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Silktone Overdrive+ Review

Silktone Overdrive+ Review

When is an overdrive more than an overdrive? When it touches on distortion and fuzz as well.

Wide range of dirty tones. Touches on the fuzz spectrum.

Can’t use boost circuit on its own.

$269

Silktone Overdrive+
silktone.org

4.5
4.5
5
4



What’s the difference between overdrive and a distortion? For some, the two terms are interchangeable. But the line that divides them can be tricky to find and personal. I take comfort in my own definition: Overdrive feels like an amp stretching its powers and distortion feels like the sound of exploiting those powers. Silktone’s Overdrive+ lives comfortably with one foot on each side of that fence—with a hint of fuzz thrown in for good measure. According to designer Charles Henry, the Overdrive+ is an original circuit that uses a collection of JFETs, op-amps, and diodes to create a wide variety of dirty tones. Even though the Overdrive+ covers a lot of ground, it doesn’t come off as an everything for everyone pedal that will satisfy no one. At its foundation, it’s an amp-like overdrive box, but with Henry’s unique take, it becomes much more.

Double Duty

The Overdrive+ control setup includes the three very standard controls (volume, tone, and gain) along with individual switches for bass cut and clipping modes. A second footswitch introduces the boost section, which includes another toggle for two different modes: strangle and raw. Without touching the knobs you can get several boost, overdrive, and distortion variations that are all incredibly useful.

I feel like I’ve seen a wave of dual-function boost-and-drive pedals in recent years. That’s a wave I’m willing and happy to ride. And the Overdrive+ is an especially appealing and flexible option because the boost circuit adds more than just gain. Let’s start with the main circuit. I reached for an SG with P-90s and a Bad Cat Cub 15R set to a clean tone. After setting the knobs at noon, engaging the bass cut, selecting asymmetrical clipping (in the fashion of a Boss SD-1), I was surprised to hear how much gain there was compared to most overdrives. Henry’s creative design and the extra gain at what would be conservative levels elsewhere highlights the Silktone’s aggressive side. As I reduced the gain and increased the output, the pedal felt more tube-like, like a great overdrive pedal should. It was thick and tight in the low end and midrange heavy. At 1 o'clock and beyond the gain control generates aggressive distortion, heavy with harmonics, that would fit in with drop-D doom metal riffs.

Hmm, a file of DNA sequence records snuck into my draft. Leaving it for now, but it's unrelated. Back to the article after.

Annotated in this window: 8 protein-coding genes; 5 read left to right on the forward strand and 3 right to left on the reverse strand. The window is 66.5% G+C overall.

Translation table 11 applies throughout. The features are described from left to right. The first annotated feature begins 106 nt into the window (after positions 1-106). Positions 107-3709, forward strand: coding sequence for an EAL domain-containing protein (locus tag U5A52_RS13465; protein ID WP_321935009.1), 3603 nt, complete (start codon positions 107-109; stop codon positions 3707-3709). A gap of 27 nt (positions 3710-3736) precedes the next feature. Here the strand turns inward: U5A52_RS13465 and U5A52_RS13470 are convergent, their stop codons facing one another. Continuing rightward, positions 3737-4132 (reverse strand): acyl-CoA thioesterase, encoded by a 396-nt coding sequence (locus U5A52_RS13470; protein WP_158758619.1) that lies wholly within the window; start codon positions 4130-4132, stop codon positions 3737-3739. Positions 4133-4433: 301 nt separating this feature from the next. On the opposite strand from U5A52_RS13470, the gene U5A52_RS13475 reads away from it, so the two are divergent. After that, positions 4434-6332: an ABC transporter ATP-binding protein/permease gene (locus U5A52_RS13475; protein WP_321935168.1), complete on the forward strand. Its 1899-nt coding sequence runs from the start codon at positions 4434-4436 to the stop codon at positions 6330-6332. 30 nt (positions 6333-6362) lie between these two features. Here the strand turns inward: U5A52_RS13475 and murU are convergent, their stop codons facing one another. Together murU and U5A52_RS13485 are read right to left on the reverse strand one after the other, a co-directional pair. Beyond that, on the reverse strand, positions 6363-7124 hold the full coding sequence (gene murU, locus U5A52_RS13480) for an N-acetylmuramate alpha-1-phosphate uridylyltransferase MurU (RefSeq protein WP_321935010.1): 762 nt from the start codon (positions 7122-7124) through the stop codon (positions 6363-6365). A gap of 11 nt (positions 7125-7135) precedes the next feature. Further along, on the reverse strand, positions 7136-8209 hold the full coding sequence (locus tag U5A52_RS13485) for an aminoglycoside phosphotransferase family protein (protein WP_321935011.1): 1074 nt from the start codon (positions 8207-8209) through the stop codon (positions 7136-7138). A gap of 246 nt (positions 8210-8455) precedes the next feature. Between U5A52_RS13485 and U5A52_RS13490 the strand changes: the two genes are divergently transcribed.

In symmetrical clipping mode, which is akin to the clipping scheme used in an Ibanez Tube Screamer, among others, the high end smoothed out considerably. I found almost Dumble-like tones at slightly lower gain settings with the tone on the darker side. The bass cut was a welcome addition to rhythm parts—especially with a Gibson Les Paul. According to Henry, the cut, which he dialed in by ear, shelves frequencies around 1000-1200kHz. Mixing and matching the clipping with the cut let me tailor the dynamic response quite a bit. I found the asymmetric setting a bit more responsive to dynamics, while the symmetric clipping offered more compression.

Boost or Bust

Even though Henry’s creative names for the boost modes—strangle and raw—aren’t too descriptive, you can basically think of raw as the more open, full-spectrum option and strangle, which uses inductor-based filtering, as the more focused. In strangle mode, you get a pile of harmonics that (depending on your amp setup) generates rich, controllable, and musical feedback. Although I favored this setting for screaming leads, it was quite fun just to hold a note or chord and see how the feedback varied in different parts of the room. I also appreciate that the strangle option took all the guesswork out of nailing a cool cocked-wah tone, which made me want to revisit those Rudolf Schenker’s classic UFO sides.

The Verdict

If you happen to have a slight bias towards either overdrive or distortion, don’t let the name fool you. The Overdrive+ does far more than your standard 3-knob dirt boxes. Henry’s design covers miles of sonic territory and gives you the power to effectively turn a single-channel amp into a three-channel wonder. Blues and classic rock players will dig how nuanced the lower-gain settings are. Those that like things more aggressive will appreciate its hot and smooth characteristics. The Overdrive+ makes a strong case for itself as the only gain device you’ll need on your pedalboard. That’s an impressive feat.


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